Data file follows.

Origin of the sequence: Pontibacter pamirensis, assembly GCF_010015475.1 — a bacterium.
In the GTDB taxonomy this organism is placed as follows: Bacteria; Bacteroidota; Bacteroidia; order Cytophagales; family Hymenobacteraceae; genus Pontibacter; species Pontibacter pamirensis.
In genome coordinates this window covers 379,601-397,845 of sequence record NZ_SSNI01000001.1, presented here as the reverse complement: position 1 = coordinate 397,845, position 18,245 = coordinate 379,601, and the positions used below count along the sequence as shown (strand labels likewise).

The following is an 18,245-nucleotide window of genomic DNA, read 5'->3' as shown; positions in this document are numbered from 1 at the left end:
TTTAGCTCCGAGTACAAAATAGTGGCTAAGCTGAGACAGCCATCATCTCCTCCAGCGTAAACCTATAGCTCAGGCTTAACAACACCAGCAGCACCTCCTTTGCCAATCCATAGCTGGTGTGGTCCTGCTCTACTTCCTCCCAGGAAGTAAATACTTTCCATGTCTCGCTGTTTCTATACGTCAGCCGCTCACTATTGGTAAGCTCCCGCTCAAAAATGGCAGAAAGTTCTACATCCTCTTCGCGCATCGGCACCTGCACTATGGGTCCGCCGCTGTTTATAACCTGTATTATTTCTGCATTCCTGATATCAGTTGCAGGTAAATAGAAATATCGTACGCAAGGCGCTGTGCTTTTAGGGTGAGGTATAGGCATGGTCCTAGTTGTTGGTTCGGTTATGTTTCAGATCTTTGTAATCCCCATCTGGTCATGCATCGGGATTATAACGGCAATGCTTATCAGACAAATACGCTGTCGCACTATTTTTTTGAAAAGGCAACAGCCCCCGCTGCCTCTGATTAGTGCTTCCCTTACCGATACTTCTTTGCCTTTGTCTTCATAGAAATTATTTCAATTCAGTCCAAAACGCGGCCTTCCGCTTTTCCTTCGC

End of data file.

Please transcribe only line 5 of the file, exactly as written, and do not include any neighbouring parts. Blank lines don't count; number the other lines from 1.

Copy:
TTTAGCTCCGAGTACAAAATAGTGGCTAAGCTGAGACAGCCATCATCTCCTCCAGCGTAAACCTATAGCTCAGGCTTAACAACACCAGCAGCACCTCCTTTGCCAATCCATAGCTGGTGTGGTCCTGCTCTACTTCCTCCCAGGAAGTAAATACTTTCCATGTCTCGCTGTTTCTATACGTCAGCCGCTCACTATTGGTAAGCTCCCGCTCAAAAATGGCAGAAAGTTCTACATCCTCTTCGCGCATCGGCACCTGCACTATGGGTCCGCCGCTGTTTATAACCTGTATTATTTCTGCATTCCTGATATCAGTTGCAGGTAAATAGAAATATCGTACGCAAGGCGCTGTGCTTTTAGGGTGAGGTATAGGCATGGTCCTAGTTGTTGGTTCGGTTATGTTTCAGATCTTTGTAATCCCCATCTGGTCATGCATCGGGATTATAACGGCAATGCTTATCAGACAAATACGCTGTCGCACTATTTTTTTGAAAAGGCAACAGCCCCCGCTGCCTCTGATTAGTGCTTCCCTTACCGATACTTCTTTGCCTTTGTCTTCATAGAAATTATTTCAATTCAGTCCAAAACGCGGCCTTCCGCTTTTCCTTCGC